When the last drop slides into his throat, the blond Berliner pauses to catch his breath. Well, he lets out a long sigh, they played like shit when Hamburg and Dortmund steamrolled them… but that does not make them a shitty club!
As if reading his mind, Dynamo’s posse laughs.
He groans for what feels like the millionth time. “One more, please!” TSC shouts.
Another exhausted bartender serves him his second pint, which he grabs straight away.
He doesn’t drink it all in one go, though. He glances at the clock: it says 16:30. Still thirty minutes left – what would his friends say if he got wasted before the starting whistle?
What would Hertha say?
He pauses at the thought of Die Blau-Weißen‘s personification. While he knows Hertha’s players and matches almost as well as his own, he has no idea how the club looks, or how they act, or… anything, really. To be honest, although the mandatory Stasi meetings mean he knows his fellow DDR-Liga clubs by sight, he doesn’t know much beyond the surface. The dictators likely want to keep it that way.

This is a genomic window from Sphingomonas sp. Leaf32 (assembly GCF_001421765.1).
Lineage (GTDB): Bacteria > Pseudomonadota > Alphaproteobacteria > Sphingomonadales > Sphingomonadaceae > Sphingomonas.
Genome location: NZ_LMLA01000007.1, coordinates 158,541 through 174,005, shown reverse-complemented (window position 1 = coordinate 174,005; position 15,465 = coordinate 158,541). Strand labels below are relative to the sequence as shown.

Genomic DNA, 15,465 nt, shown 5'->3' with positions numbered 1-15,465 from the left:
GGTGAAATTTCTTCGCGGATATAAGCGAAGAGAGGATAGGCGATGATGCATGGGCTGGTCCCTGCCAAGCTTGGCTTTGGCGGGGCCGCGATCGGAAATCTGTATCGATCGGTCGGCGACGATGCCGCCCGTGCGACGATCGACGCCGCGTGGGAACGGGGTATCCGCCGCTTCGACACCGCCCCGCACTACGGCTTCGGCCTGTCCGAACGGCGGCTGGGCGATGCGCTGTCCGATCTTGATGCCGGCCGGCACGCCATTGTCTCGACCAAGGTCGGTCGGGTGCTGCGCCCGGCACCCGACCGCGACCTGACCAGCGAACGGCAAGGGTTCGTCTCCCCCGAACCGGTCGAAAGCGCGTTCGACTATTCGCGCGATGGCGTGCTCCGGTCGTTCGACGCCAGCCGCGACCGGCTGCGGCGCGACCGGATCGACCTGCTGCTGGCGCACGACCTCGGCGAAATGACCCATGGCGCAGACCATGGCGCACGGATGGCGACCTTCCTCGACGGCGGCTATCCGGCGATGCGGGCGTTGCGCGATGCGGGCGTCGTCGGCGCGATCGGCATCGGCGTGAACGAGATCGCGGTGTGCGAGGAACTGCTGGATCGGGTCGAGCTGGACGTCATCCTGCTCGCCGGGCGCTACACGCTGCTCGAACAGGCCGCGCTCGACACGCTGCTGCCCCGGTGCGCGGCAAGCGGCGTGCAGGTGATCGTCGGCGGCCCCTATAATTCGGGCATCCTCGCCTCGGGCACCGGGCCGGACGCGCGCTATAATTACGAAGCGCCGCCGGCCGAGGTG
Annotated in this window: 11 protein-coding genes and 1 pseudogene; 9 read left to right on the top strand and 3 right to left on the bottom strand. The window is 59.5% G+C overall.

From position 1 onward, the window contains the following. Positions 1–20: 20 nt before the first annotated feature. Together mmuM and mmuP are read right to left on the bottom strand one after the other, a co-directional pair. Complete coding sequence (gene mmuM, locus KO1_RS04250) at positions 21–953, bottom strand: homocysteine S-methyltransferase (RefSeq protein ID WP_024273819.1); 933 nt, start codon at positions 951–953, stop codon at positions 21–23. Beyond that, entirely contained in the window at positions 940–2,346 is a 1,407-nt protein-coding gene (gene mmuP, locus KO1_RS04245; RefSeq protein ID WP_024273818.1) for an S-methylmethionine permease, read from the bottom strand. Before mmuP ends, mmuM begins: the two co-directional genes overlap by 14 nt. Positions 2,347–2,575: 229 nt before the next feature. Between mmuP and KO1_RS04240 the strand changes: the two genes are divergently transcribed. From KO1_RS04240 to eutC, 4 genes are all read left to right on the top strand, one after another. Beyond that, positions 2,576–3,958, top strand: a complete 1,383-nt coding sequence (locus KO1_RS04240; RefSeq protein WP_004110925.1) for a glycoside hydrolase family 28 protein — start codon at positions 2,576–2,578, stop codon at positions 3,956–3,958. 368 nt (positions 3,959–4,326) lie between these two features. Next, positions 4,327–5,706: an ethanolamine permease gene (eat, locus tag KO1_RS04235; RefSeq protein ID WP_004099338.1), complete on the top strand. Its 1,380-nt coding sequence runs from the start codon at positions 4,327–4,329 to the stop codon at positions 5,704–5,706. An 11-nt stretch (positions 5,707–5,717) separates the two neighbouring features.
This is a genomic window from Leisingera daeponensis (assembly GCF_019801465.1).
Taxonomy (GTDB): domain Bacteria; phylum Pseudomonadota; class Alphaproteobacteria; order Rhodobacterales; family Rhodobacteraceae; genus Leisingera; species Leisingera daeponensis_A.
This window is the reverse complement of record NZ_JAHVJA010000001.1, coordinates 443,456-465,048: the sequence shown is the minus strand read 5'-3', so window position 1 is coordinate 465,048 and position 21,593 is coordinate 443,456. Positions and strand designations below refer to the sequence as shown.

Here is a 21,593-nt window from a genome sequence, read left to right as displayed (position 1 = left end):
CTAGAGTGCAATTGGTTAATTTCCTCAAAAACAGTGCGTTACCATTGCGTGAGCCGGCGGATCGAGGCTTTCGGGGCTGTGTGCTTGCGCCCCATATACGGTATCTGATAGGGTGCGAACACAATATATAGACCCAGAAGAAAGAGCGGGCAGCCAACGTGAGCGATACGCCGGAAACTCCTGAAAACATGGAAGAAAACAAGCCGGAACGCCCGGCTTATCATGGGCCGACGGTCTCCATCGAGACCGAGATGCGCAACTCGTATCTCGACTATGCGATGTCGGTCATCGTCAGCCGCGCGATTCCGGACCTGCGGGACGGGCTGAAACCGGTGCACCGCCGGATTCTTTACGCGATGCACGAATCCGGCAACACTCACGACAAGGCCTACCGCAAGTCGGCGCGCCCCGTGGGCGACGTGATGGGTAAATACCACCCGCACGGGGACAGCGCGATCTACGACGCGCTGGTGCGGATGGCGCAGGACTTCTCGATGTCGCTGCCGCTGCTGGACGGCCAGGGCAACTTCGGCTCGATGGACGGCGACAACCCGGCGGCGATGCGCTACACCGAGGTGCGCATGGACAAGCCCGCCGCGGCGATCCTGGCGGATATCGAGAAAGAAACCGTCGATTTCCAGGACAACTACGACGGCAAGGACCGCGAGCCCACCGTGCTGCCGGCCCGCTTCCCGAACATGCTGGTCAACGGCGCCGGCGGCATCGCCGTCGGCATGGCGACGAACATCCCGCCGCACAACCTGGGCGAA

Does Hertha go by a fake identity, too?
While he admits the West is a bit less… oppressive than the East, (he continues drinking at this) he doesn’t know if that leniency stretches to people – beings, whatever – like him. They could be classified as aliens for all he knows!
…Damn, this is getting really weird. He thought he could hold his liquor… focus on Werder – Hertha now, TSC. Focus.
So he shifts his attention to the TV, watching the ads blur into each other until the match begins… after which, the beers blur into each other as well.
Ninety minutes later, wearing a silly drunken smile, he turns to walk home.
Alcohol really does wonders to spice up brave comebacks like this, even if the end result is a draw.
As the season passes, whenever time permits, Die Eisernen watches his blue-and-white counterpart with unparalleled zeal, supporting them through the ups and many downs.